Divorce Magazine

Don't Rush! Time for Healing

By Richard Crooks @FindGodindivorc
RAVI’S RIGHT!
Don't Rush!  Time for Healing

I am not a big follower of television/radio/internet preacher types and don’t make a very good groupie for their work.  I have heard several over the years one way or another, but don’t really keep up with any of them to any degree.  This week, though, I happened to be turn on a car that had a Christian radio station on, and Ravi Zacharias was speaking in his regular show.  I generally have enjoyed his messages the few times I have heard them, so appreciated listening to him during my short jaunt across town.  I picked it up in the middle of the message, and had to turn it off before it was completed, but in the portion I heard, Ravi was discussing 1 Timothy 5 and the church’s obligation to widows.  In the course of the presentation,  I noticed that he mentioned verse 9’s description of widows who qualified for assistance, and that he referred to her as “being faithful” rather than having only had one husband.  I didn’t get to hear his full discussion of that, but was pleased because that has also been how I have understood the reference in that passage.  Many have taken the wording there and the wording regarding elders and deacons back in chapter 3 to mean that the individual cannot have been divorced.  Being a one woman man, or a one man woman, could be taken that way, but it seems to me more natural to go with what I think Ravi was saying and place the emphasis on being faithful to one individual in our marriage relationship, rather than rejecting all who are divorced, which does not seem to match with other statements of Paul.  I may have misunderstood what Ravi meant, since I missed the other part and probably won’t be looking it up, but I think I caught it correctly.However, the main thing that I really appreciated (and which reinforced my understanding above), was that Ravi made a point to say that if someone’s spouse dies…or if an individual ends up divorced…then they would be wise to wait at least two years before considering entering into another relationship or making a major decision, and recognize that during those two years, one’s ability to make good judgments is likely impaired.  I was pleased that he included both options of losing a spouse, and I am in full agreement with his recognition that one’s ability to think clearly and make good decisions is clearly impacted by the trauma of death or divorce.  Just as a physical injury takes time to recover before regaining full strength and restoration, so also the emotional and spiritual impact of loss of a spouse (or other close loved one), will leave an imbalance that takes time to be renewed.I have heard it said that healing/restoration after a divorce takes 1 year for every 4 (or some say 5) years of marriage.  That is, if you were married 20 years before divorcing, the healing of the brokenness you are experiencing will require at least 4 years, maybe 5 or more.  Not that it isn’t possible to move forward before that “deadline”, but the wise individual will be very cautious about how far forward and how quickly those steps will be.  And I really agree with Ravi, that major decisions should not be made for a while, and two years seems to me to be a good number. Unfortunately, as Ravi also pointed out, our emotional state can become so impacted that we long to move forward and are tempted to rush the process (or short circuit it).  We are tempted to get out of the pain and uncertainty by lunging ahead and not recognizing that our thought processes have been significantly hindered, because we have been knocked so off balance by the trauma of our loss.  If you are a person who is recovering from a divorce or death of a spouse (or know a person who is in such a state), I strongly encourage you to not allow yourself to be hurried by the whirlwind of emotions around you.  Though the pain may be intense, and the loneliness overwhelming, moving into another relationship out of that intensity and loneliness can set you up for a second loss with further devastation on down the road.  Much wiser is the one who first works with God on his or her own recovery and emotional healing, walking through the pain to get there, so that if a time comes when a new relationship emerges, he or she will enter that new relationship as a healthy and whole person, rather than as a needy and unstable one.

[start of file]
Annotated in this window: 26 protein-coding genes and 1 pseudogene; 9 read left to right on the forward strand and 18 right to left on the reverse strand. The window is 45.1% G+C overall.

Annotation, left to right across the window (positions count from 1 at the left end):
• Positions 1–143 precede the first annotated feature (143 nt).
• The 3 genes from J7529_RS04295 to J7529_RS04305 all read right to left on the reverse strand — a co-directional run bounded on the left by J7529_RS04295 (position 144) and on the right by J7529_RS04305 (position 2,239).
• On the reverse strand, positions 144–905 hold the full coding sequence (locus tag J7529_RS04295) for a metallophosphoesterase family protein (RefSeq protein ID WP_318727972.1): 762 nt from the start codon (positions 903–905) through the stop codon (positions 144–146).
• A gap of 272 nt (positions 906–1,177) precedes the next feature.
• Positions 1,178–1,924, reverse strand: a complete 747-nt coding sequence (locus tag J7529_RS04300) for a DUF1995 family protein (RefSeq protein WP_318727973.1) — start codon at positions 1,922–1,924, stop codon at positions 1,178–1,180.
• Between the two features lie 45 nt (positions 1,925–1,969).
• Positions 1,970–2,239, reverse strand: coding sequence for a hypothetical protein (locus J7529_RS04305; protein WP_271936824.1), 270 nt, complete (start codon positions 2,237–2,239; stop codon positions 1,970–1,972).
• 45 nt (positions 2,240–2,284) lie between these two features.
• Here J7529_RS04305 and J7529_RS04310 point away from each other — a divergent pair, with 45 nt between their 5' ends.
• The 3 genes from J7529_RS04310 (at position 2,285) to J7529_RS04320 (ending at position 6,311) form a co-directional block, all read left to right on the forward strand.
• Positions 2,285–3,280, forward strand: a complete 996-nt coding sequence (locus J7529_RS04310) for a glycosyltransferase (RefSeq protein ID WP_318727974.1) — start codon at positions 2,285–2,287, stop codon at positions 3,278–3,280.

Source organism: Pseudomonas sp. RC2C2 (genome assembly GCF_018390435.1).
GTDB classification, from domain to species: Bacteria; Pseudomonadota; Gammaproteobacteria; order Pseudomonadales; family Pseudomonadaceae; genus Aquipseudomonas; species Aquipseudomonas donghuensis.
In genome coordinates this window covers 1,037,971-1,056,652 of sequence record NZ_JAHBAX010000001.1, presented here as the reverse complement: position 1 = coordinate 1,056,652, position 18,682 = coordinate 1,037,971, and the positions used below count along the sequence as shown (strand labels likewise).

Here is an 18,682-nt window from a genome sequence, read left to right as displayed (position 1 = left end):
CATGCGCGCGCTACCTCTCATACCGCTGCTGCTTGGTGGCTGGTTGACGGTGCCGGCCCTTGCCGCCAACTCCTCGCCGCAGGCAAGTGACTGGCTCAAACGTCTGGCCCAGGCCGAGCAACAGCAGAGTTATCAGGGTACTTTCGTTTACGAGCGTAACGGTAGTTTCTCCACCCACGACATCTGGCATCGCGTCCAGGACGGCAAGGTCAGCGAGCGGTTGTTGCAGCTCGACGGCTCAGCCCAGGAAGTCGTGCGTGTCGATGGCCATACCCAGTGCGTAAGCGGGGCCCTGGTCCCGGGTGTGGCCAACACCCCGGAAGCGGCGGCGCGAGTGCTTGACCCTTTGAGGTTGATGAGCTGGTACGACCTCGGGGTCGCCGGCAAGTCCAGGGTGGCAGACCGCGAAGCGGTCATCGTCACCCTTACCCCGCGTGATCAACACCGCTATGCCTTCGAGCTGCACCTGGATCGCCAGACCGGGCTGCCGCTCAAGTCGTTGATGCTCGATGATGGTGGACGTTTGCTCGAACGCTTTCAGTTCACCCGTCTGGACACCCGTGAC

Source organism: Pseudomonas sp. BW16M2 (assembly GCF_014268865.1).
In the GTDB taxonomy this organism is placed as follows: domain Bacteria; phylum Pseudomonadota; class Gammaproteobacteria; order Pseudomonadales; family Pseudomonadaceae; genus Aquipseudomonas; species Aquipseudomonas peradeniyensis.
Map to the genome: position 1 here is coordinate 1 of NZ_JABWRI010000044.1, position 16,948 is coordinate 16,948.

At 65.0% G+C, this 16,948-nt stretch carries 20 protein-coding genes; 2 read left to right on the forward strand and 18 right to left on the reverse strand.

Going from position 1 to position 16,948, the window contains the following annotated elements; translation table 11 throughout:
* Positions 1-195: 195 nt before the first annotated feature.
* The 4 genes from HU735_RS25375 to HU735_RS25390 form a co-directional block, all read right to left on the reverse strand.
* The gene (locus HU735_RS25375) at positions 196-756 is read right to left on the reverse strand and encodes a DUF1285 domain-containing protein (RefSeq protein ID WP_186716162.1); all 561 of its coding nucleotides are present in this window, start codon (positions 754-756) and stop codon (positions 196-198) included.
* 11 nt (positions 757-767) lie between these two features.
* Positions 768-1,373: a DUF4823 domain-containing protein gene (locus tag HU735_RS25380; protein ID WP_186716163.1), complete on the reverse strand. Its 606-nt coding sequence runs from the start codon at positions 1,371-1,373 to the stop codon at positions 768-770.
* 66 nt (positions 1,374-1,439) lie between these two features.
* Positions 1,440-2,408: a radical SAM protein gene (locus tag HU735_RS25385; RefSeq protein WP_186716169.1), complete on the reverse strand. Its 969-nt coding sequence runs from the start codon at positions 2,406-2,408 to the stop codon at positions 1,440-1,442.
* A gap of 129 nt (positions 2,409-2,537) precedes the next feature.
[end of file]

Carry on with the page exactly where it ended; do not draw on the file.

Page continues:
The truth is, though you may want to rush, there is no need to do so. 

If God indeed has another relationship for you in your future, that relationship will be there at the appropriate time, and since God is in charge, can wait for you to heal up so that what you enter next will be the best relationship possible.  God’s timing can move quickly or it can move slowly, but it never hurries, and it never rushes things.  God’s timing is deliberate and wise, and for us to move forward with God, we need to be the same way.  I have known individuals who tried to rush these things, and ended up creating more heartache and loss as a result.  Instead, walk with God toward that healing first, one step at a time.


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